LEAP LEADs Blog, Week 3

October 4, 2021

Yvette Mendoza

LEAP LEADs members enjoyed another eventful and informative evening at their third meeting of the fall semester. Discussion and presentations covered a variety of topics, from local government to professional strategic thinking (e.g., resumes, thank-you cards) and more. 

We kicked off the evening with a discussion on personal-professional growth, expanding on our previous discussions on having a growth mindset, by examining a self-improvement method of sorts: becoming a more “T-shaped” person, with respect to knowledge base, developing not only breadth of knowledge and awareness on some topics, but also deeper depth of knowledge on specific areas most interesting to us.

We then went over the importance of a resume and how to properly write one. This helped us prepare for future jobs.

As part of our continued community exploration, we enjoyed local fare from El Gordo Taqueria for dinner. Dishes ranged from the very simple Nachos with Chicken Fajita meat to the more traditional plates such as Mexican Enchiladas, Carne Asada, and Mole Chicken.  The portions were generous, and we all enjoyed getting to try out another “new” restaurant. (A special shout-out to the staff for the fast, friendly, and professional service – it can be tough to get 15 separate take-out dinners correct, but we had no problems!

After dinner, we dove into a different sector from our two previous meetings, broadening our ‘micro’ discussions on law enforcement into a more ‘macro’ conversation on local (‘city’) government. Our two special guests, Mayor Andy Brauninger and City Councilmember Joe Rodriquez, provided their insight on how Huntsville works, and how a city should work, from the governance perspective.

Prior to our guests’ arrival, we had spent some time reviewing basic facts about city government structure, using the City of San Antonio’s organizational chart to compare and contrast types of departments and offices with the City of Huntsville. (Is it a coincidence that the author of this blog is from San Antonio…? Maybe – maybe not!)  It was interesting to discover that, in spite of the size difference (San Antonio =1.4M+; Huntsville = 42000+), Texas cities are structured very similarly – we noted the cohesion of department types and office names. 

Mayor Brauninger shared how his career in business was a very different animal than local government, and how he overcame the steep learning curve between the speed of private business and the care needed in the governance of a city. 

Councilmember Joe Rodriquez’s telling of his journey resounded a little more closely with a few of our Hispanic members, who were intrigued by his long history of public service.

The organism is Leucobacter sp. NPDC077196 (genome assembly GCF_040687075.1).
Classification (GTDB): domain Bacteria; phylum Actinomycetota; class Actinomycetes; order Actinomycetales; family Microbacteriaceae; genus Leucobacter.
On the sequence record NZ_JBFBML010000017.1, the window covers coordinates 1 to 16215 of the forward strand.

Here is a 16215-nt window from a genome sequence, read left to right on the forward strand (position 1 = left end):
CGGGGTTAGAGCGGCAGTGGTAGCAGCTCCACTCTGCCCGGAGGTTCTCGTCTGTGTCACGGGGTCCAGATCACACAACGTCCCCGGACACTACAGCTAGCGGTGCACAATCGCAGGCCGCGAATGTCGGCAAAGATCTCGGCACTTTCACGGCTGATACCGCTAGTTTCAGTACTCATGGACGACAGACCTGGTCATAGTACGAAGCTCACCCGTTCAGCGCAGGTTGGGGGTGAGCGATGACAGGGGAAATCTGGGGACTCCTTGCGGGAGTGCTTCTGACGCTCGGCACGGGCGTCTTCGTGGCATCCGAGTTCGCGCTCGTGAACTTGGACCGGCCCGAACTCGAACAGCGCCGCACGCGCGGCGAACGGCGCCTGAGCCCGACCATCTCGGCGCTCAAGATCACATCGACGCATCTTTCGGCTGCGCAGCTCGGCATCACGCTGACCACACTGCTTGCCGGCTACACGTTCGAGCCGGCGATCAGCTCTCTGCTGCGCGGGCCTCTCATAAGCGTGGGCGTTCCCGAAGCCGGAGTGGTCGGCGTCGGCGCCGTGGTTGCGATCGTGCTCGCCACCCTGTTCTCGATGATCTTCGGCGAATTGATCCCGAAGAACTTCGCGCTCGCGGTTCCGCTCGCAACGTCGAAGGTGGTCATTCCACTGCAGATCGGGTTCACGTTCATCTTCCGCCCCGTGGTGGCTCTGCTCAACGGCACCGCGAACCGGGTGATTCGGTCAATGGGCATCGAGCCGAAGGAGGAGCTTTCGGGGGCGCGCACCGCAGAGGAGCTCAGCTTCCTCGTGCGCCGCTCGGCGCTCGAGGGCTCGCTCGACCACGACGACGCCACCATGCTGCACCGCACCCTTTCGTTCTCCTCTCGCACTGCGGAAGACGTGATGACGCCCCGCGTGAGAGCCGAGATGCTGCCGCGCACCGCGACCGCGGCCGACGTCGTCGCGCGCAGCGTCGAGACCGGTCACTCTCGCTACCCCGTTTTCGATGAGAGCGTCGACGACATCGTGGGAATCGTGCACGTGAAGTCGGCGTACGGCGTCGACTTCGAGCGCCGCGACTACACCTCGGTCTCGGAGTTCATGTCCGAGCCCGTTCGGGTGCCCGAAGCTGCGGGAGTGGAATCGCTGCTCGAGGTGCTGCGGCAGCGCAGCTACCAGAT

Thank you to both Mayor Brauninger and Councilmember Rodriquez, for not only sharing your stories and insight into local governance, but also both for demonstrating such care for community now, and for your military service to our country. More than a few of our group felt inspired, which showed when multiple hands were raised to volunteer to write thank-you cards, the topic on which we closed our evening.

Author: mikeyawn

Mike Yawn teaches at Sam Houston State University. In the past few years, he has taught courses on Politics & Film, Public Policy, the Presidency, Media & Politics, Congress, Statistics, Research & Writing, Field Research, and Public Opinion. He has published academic papers in the Journal of Politics, Political Behavior, Social Security Quarterly, Film & History, American Politics Review, and contributed a chapter to the textbook Politics and Film. He also contributes columns, news analysis, and news stories to newspapers such as the Houston Chronicle, San Antonio Express News, Seattle Post-Intelligencer, Stamford Advocate, Greenwich Time, Huron Daily Tribune, Laredo Morning Times, Beaumont Enterprise, Connecticut Post, and Midland Reporter Telegram. Yawn is also active in his local community, serving on the board of directors of the local YMCA and Friends of the Wynne. Previously, he served on the Huntsville's Promise and Stan Musial World Series Boards of Directors. In 2007-2008, Yawn was one of eight scholars across the nation named as a Carnegie Civic Engagement Scholar by the Carnegie Foundation.

Leave a Reply

Fill in your details below or click an icon to log in:

WordPress.com Logo

You are commenting using your WordPress.com account. Log Out /  Change )

Google photo

You are commenting using your Google account. Log Out /  Change )

Twitter picture

You are commenting using your Twitter account. Log Out /  Change )

Facebook photo

You are commenting using your Facebook account. Log Out /  Change )

Connecting to %s